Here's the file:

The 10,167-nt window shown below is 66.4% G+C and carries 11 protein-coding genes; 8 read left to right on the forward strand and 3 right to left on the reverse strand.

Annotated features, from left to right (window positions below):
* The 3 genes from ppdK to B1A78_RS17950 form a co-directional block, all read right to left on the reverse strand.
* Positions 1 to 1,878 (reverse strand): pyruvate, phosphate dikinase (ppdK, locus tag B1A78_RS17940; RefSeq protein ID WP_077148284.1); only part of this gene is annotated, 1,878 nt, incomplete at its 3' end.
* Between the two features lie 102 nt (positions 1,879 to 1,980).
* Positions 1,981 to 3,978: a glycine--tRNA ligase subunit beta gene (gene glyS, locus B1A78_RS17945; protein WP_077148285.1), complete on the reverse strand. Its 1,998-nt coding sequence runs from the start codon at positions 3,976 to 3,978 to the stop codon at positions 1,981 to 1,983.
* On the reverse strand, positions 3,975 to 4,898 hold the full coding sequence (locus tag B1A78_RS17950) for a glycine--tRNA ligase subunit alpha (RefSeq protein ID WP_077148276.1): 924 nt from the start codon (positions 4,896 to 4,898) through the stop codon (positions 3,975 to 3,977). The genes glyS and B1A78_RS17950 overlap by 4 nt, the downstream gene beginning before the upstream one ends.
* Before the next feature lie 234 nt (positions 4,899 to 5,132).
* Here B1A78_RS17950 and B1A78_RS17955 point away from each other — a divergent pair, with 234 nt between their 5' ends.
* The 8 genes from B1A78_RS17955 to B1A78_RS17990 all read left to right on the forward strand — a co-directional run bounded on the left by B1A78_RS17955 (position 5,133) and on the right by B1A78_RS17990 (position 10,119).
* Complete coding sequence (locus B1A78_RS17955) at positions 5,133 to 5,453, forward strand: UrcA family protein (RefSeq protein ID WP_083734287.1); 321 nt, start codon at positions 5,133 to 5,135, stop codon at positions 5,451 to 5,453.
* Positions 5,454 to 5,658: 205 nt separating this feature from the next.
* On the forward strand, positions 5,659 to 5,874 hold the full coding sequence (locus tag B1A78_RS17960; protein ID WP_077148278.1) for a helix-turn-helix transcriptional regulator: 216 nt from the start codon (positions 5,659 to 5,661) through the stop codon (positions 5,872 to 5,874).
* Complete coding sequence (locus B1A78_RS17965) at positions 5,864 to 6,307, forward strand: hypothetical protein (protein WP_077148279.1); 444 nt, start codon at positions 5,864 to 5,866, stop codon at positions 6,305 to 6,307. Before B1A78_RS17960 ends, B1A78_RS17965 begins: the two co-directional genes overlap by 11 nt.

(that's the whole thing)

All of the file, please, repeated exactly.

The 10,167-nt window shown below is 66.4% G+C and carries 11 protein-coding genes; 8 read left to right on the forward strand and 3 right to left on the reverse strand.

Annotated features, from left to right (window positions below):
* The 3 genes from ppdK to B1A78_RS17950 form a co-directional block, all read right to left on the reverse strand.
* Positions 1 to 1,878 (reverse strand): pyruvate, phosphate dikinase (ppdK, locus tag B1A78_RS17940; RefSeq protein ID WP_077148284.1); only part of this gene is annotated, 1,878 nt, incomplete at its 3' end.
* Between the two features lie 102 nt (positions 1,879 to 1,980).
* Positions 1,981 to 3,978: a glycine--tRNA ligase subunit beta gene (gene glyS, locus B1A78_RS17945; protein WP_077148285.1), complete on the reverse strand. Its 1,998-nt coding sequence runs from the start codon at positions 3,976 to 3,978 to the stop codon at positions 1,981 to 1,983.
* On the reverse strand, positions 3,975 to 4,898 hold the full coding sequence (locus tag B1A78_RS17950) for a glycine--tRNA ligase subunit alpha (RefSeq protein ID WP_077148276.1): 924 nt from the start codon (positions 4,896 to 4,898) through the stop codon (positions 3,975 to 3,977). The genes glyS and B1A78_RS17950 overlap by 4 nt, the downstream gene beginning before the upstream one ends.
* Before the next feature lie 234 nt (positions 4,899 to 5,132).
* Here B1A78_RS17950 and B1A78_RS17955 point away from each other — a divergent pair, with 234 nt between their 5' ends.
* The 8 genes from B1A78_RS17955 to B1A78_RS17990 all read left to right on the forward strand — a co-directional run bounded on the left by B1A78_RS17955 (position 5,133) and on the right by B1A78_RS17990 (position 10,119).
* Complete coding sequence (locus B1A78_RS17955) at positions 5,133 to 5,453, forward strand: UrcA family protein (RefSeq protein ID WP_083734287.1); 321 nt, start codon at positions 5,133 to 5,135, stop codon at positions 5,451 to 5,453.
* Positions 5,454 to 5,658: 205 nt separating this feature from the next.
* On the forward strand, positions 5,659 to 5,874 hold the full coding sequence (locus tag B1A78_RS17960; protein ID WP_077148278.1) for a helix-turn-helix transcriptional regulator: 216 nt from the start codon (positions 5,659 to 5,661) through the stop codon (positions 5,872 to 5,874).
* Complete coding sequence (locus B1A78_RS17965) at positions 5,864 to 6,307, forward strand: hypothetical protein (protein WP_077148279.1); 444 nt, start codon at positions 5,864 to 5,866, stop codon at positions 6,305 to 6,307. Before B1A78_RS17960 ends, B1A78_RS17965 begins: the two co-directional genes overlap by 11 nt.